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10 Tips for Managing Conflict in the Workplace


6
Use Business-like Language
Exploding with anger and harsh words is a sure way to make a bad situation even worse.
Exploding with anger and harsh words is a sure way to make a bad situation even worse.
iStockphoto/Thinkstock

Conflicts at work can easily intensify emotions in both parties. For many people, it's very easy to slip up and use attacking words that make the other person feel threatened. For example, an agitated co-worker might say something like, "You always miss important deadlines," or "Is this project too hard for you?"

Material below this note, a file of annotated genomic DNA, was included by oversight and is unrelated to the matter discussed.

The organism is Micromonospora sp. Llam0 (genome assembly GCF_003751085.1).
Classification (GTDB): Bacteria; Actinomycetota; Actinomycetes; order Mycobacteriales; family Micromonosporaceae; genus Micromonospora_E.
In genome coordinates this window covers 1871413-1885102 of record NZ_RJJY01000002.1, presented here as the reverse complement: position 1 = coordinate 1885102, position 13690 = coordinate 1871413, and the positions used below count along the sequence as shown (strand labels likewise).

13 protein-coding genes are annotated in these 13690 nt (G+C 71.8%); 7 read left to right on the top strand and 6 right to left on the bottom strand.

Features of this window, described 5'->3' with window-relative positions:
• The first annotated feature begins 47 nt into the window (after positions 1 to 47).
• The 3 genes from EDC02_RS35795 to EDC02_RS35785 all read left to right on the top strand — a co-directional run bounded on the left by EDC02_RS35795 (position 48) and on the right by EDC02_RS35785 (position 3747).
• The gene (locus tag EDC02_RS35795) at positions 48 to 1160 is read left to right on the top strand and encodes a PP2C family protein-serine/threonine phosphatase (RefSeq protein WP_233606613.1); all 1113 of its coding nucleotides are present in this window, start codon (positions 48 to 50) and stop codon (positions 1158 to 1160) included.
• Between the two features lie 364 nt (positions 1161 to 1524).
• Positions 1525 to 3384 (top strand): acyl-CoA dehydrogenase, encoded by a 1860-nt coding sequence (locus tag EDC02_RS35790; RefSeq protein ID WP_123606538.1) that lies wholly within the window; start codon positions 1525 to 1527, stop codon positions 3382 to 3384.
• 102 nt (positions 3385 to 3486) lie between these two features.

Obviously, these statements are unlikely to foster a helpful conversational space. Attributing one part of a person's personality or work history to their entire performance is bad professional form and probably says more about you then it does about them.

What's more, overly general, judgmental language immediately puts other people in a defensive mode. And sarcasm just worsens confrontation and breeds resentment that can last far longer than the anger of the immediate conflict.

Instead, stick with objective, professional language. If you feel more agitated during the conversation and feel emotion-laden words welling up, you may need to leave the meeting and return to the topic later.